The term “biobank” used to mean a collection of samples stored in a few freezers. But over the past thirty years, biobanks have evolved considerably, and many are now enormous operations run by universities, research institutions, government groups and private companies. Today, an estimated 20 million tissue samples are collected in the US each year for research, epidemiology and clinical trials, and organizations have been launched to help determine best practices.
At the most basic level, all biorepositories has the same mission: preserve every feature of a sample, whether it’s tissue morphology, nucleic acid or peptide biomarkers, for years to come. That’s a lofty goal, though. Can biobanks achieve it? How do they balance research needs with compliance, storage limitations, etc. –and stay within budget?
They key is to concentrate on these three essential areas of focus: sample processing, record keeping and security.
The broad category of “sample processing” covers the most critical activities of a biobank, from collection and shipping to downstream analysis and eventual long term storage. In short, sample processing encompasses any action that touches or changes a biosample –which means, of course, it’s an area where things are likely to go wrong. A mistake at any step in the protocol can negatively impact sample integrity, especially if the error isn’t documented. To maximize sample processing efficiency and effectiveness, be sure to:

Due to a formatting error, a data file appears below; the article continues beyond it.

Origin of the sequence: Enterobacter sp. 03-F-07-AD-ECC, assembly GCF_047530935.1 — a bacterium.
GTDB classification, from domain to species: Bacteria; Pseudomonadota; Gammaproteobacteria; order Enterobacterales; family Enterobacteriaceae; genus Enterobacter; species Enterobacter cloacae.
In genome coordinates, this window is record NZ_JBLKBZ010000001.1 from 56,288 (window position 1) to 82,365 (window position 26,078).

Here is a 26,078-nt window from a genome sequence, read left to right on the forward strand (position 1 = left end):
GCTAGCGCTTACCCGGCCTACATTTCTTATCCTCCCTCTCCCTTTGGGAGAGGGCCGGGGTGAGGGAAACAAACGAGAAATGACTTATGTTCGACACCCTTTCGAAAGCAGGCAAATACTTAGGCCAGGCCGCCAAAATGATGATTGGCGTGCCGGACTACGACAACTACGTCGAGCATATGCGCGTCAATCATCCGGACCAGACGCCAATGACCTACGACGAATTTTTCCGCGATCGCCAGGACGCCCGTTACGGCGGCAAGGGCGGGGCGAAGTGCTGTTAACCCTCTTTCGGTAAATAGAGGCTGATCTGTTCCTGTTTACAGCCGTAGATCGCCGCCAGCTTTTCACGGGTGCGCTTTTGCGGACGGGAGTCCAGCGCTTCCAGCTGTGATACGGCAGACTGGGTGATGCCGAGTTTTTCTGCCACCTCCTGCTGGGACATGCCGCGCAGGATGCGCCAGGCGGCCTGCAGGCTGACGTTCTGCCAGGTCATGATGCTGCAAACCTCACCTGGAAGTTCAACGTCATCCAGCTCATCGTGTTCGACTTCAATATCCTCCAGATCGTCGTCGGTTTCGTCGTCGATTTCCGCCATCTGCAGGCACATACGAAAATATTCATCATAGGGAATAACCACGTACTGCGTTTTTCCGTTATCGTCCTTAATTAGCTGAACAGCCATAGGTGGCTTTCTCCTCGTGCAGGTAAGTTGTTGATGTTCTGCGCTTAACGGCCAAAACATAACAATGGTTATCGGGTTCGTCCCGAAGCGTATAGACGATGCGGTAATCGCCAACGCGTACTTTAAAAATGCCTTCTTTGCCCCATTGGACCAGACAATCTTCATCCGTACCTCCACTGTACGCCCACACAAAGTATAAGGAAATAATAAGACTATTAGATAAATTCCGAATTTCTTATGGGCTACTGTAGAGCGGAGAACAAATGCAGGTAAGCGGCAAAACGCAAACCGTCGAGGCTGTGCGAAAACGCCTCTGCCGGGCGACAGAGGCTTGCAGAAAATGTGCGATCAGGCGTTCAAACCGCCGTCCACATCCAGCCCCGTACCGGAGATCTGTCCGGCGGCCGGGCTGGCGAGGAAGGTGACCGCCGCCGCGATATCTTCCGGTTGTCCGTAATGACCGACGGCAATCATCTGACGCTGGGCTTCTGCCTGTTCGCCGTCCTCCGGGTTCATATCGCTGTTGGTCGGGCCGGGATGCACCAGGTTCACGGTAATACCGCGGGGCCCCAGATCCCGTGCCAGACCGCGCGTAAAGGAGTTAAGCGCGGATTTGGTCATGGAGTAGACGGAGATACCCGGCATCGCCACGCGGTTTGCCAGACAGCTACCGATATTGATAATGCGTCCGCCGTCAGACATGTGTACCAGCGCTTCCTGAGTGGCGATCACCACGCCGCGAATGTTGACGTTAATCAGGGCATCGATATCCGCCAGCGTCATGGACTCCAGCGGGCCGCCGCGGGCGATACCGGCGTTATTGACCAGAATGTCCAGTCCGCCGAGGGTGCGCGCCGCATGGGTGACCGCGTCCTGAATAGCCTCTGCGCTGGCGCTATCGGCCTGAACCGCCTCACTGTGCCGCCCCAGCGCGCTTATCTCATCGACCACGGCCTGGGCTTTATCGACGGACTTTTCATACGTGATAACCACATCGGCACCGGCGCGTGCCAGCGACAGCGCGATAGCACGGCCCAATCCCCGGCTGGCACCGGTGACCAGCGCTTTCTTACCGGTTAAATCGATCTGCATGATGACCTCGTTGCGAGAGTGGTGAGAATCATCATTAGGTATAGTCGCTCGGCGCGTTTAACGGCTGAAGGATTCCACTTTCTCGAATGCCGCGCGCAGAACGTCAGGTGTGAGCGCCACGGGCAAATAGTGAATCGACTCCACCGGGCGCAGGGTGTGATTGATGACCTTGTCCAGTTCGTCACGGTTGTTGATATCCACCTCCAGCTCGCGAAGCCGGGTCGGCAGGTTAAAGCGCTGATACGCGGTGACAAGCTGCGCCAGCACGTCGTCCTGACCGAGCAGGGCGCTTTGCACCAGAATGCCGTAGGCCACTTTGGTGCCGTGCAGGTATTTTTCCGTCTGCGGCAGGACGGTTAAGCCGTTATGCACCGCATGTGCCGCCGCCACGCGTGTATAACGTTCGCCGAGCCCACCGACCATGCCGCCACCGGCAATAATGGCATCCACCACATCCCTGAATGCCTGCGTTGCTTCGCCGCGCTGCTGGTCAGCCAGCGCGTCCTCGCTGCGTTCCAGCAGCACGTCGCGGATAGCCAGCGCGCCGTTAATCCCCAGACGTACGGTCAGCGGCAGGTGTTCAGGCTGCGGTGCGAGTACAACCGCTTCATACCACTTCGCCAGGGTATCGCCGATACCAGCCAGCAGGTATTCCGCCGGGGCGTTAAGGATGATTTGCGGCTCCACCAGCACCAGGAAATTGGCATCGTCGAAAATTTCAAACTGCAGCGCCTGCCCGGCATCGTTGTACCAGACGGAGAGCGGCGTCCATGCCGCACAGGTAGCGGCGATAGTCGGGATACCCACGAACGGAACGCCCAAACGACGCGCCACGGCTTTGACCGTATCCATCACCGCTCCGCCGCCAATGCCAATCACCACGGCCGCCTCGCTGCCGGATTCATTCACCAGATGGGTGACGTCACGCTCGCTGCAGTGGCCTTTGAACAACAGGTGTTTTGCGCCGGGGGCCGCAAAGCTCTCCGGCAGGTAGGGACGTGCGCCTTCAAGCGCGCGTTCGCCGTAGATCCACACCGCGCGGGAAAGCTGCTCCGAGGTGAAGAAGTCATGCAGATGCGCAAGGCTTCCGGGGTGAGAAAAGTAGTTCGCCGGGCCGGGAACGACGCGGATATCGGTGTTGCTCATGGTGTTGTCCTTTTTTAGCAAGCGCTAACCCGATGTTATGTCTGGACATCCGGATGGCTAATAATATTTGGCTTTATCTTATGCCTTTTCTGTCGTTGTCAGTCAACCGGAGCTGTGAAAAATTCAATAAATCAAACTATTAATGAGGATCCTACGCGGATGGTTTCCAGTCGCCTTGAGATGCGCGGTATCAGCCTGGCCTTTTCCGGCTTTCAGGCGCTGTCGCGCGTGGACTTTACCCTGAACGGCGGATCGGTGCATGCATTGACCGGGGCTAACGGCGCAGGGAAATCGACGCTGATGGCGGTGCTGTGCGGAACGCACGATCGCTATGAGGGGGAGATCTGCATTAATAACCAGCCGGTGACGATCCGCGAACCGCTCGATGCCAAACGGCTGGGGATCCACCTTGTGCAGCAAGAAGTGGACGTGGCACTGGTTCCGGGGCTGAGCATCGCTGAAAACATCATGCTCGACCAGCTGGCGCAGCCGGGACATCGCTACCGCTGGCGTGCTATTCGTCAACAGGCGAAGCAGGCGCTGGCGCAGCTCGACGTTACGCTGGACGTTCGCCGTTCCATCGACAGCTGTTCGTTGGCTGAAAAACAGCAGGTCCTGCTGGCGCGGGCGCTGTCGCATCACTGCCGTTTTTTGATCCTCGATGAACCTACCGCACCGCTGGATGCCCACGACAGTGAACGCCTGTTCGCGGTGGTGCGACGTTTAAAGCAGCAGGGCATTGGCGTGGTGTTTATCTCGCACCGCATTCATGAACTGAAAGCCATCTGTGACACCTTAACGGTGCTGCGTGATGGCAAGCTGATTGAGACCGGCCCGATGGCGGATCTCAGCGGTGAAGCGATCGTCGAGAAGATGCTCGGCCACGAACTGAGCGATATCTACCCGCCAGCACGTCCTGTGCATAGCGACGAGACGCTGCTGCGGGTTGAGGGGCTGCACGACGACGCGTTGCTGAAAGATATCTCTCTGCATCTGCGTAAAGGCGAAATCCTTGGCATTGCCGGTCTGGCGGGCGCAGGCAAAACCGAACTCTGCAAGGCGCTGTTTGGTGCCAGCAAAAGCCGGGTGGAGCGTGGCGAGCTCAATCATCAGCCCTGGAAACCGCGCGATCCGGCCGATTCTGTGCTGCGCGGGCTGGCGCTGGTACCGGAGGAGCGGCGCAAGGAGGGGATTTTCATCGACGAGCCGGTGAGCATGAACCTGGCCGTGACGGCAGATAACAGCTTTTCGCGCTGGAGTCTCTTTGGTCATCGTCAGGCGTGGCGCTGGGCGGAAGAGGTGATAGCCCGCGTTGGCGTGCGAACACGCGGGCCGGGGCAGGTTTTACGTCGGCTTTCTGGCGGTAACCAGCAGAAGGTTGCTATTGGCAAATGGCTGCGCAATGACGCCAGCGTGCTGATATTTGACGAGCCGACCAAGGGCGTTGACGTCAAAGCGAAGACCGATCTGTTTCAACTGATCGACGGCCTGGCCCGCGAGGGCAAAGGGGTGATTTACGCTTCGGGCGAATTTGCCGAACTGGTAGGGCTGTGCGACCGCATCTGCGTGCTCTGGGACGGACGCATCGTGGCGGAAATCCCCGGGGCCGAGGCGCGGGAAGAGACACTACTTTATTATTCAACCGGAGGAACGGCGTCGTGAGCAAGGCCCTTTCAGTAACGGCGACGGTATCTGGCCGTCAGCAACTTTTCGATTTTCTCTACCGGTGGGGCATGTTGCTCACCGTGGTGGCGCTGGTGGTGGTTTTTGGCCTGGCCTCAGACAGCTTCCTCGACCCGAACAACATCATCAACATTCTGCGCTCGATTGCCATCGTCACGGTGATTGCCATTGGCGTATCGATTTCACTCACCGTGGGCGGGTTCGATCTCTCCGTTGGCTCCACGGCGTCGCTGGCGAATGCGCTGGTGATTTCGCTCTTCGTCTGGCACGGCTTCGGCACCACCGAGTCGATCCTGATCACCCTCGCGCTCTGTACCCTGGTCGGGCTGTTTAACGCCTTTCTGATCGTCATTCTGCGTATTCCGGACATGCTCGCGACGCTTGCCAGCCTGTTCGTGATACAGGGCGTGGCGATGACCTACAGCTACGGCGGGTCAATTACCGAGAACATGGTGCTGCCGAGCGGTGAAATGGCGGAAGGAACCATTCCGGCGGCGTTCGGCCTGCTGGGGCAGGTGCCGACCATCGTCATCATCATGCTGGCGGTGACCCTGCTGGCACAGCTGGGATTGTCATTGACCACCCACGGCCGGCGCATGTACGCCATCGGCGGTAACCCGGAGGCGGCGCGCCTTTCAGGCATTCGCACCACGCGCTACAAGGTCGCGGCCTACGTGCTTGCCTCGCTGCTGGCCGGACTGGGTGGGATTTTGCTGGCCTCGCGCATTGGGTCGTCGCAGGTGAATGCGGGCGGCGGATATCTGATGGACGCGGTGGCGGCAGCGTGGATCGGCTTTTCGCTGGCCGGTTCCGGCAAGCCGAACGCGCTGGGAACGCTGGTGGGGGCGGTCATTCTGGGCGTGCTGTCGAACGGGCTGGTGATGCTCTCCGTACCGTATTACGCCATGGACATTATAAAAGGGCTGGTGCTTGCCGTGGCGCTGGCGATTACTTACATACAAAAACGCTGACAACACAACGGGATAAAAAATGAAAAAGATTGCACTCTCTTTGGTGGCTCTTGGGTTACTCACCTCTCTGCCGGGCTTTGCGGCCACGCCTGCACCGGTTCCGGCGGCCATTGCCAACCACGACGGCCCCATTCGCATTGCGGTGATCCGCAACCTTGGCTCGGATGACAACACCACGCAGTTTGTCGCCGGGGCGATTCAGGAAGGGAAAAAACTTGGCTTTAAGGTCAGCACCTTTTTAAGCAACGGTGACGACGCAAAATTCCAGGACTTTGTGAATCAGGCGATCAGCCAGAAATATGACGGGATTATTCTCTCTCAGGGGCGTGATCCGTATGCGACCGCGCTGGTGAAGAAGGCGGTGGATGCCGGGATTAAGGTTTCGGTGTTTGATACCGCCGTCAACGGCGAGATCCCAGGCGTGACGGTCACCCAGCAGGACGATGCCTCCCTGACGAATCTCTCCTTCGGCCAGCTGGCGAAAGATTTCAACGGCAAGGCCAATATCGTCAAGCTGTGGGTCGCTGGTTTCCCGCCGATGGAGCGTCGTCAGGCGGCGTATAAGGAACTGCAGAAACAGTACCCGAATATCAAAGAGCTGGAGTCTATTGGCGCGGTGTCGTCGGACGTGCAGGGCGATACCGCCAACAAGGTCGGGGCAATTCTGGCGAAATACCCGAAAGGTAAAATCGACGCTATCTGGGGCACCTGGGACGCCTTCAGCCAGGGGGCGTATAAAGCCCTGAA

- Use sample collection containers that are secure, traceable, standardized and designed for the type of downstream processing planned.
- Consider sample collection kits, which can streamline and standardize the process of gathering biosamples across multiple collection sites.
- Use shipping containers that can safely and reliably transport a sample from the collection site to the repository while maintaining the proper temperature along the way.
Even a well-designed sample processing pipeline will fall flat without a rigorous chain of documentation to back it up. Modern biobanks must keep detailed logs of not only samples, but also supplies and consumables. Fortunately, the development of sophisticated tracking technology has made this task easier and more reliable. Laboratory Information Management Systems (LIMS) can be used to record the process of a sample as it moves through the biobanking workflow. With a LIMS, accurate records are maintained at every step and can be reviewed as needed.
Biobanks must be resilient against internal and external forces that threaten their samples. For example, Australia’s PlantBank was designed with the threat of brushfire in the surrounding woodland in mind. Researchers at the UK Biobank store backup replicates of samples in liquid nitrogen at a geographically-distinct location. Risk management and mitigation need to be addressed early in biobank design and then updated regularly, especially if the repository’s goal is to preserve genetic diversity in the event of potential catastrophes. Fundamental security features need to include:
- 24/7 monitoring and detailed event logging
- Wireless remote monitoring systems, which can provide instant notification in the event of a mechanical failure or power outage and are useful for regulatory compliance
- Back-ups of rare samples
Sample processing, record keeping and security are three focus areas essential for every modern biobank. For more details about best practices, check out this feature article published last month.